We have not yet had a satisfactory explanation as to why HMRC's published guidance varies so much from the view of their Officers, Policy and Legal team and HMRC's official stance sadly remains a mystery. However, HMRC have given us some "clues" as to their true definition of material alteration which includes cases where:

  • Operators pay for utility bills;
  • Operators take on long leases of more than a season (there have been separate UK and EU cases on this point which although do not relate to serviced apartments, have confirmed that this is not in itself material alteration. We have mentioned this to HMRC, and we have not had a full reason why these cases have no impact on HMRC's decision here);
  • Operators pay a monthly rental amount rather than a per night amount; and
  • Operators add furniture items.

The majority of operators will do one or more of the actions above, meaning that TOMS will often not apply on this basis based on HMRC's internal view.

Limitations to the use of TOMS for serviced apartment operators

Now, I don't particularly disagree that some of the points above may mean that material alteration occurs (sorry!), if we consider the normal dictionary definition of material alteration. My own concern is that HMRC have not published these points within their guidance. This means that the playing field is not level and that many businesses may be happily applying the TOMS rules, with an unknown large risk that HMRC may seek to reverse this (often meaning large VAT liabilities) at some point in the future.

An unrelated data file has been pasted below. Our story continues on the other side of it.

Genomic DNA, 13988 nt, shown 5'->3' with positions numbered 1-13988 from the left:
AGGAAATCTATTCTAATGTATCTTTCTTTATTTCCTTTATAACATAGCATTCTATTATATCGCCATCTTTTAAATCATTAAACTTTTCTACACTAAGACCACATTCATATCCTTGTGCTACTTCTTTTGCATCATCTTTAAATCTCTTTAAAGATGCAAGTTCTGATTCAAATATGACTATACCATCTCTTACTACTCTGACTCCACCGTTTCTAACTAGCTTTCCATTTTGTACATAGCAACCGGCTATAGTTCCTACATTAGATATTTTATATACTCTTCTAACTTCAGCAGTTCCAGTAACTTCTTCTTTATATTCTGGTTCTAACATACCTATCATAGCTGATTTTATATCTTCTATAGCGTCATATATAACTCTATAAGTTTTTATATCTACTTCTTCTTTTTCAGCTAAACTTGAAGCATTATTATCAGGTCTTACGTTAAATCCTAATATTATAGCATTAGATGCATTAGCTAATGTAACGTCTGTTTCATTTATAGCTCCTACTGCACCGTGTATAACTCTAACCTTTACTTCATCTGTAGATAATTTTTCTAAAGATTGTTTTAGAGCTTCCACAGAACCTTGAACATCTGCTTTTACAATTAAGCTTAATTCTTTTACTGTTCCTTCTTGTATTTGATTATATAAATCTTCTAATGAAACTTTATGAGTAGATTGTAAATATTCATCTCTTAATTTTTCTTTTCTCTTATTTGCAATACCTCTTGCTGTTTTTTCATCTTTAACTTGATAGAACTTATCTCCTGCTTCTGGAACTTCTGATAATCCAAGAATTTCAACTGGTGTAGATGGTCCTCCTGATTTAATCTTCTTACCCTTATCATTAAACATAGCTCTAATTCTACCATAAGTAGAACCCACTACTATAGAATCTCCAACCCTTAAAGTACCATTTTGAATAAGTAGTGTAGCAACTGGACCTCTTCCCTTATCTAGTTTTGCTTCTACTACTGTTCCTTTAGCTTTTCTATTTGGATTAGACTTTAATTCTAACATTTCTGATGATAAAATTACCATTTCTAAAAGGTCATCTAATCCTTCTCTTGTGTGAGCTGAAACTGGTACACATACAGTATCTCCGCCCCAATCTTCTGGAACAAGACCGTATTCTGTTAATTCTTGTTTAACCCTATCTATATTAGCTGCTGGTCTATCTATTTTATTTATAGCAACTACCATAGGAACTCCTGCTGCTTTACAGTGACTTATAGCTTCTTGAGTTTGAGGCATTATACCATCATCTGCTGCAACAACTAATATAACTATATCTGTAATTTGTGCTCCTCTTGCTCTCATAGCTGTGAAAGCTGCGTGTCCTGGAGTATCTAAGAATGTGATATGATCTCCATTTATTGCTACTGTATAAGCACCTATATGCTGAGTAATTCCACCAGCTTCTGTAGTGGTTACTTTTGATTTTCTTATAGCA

We're hoping to obtain clear pubic guidance on this matter, to ensure consistency in the industry. This would also mean that we could seek to understand how a business may be able to fall within TOMS legitimately - for example, could a business manage the payment of utilities on behalf of a landlord with the landlord being ultimately responsible and charging a higher monthly rent to cover this? Could we purchase furniture and then lease it to the landlord meaning that the supply of furniture becomes included within the supply of the accommodation? All these points could be possibilities, but it is difficult to confirm and advise without knowing the full set of rules.

What next?

We would encourage all serviced apartment operators who are relying on the use of TOMS to really question their circumstances based on the points above, to ensure that there is no risk within the business of possible underpayments of VAT.

We would also point out that TOMS is not always beneficial for serviced apartment operators (for example if most customers are corporates, or if the business has many long-stay guests) so a review of your VAT treatment may be beneficial in any case.

We will keep trying to follow up with HMRC and challenge them on this point...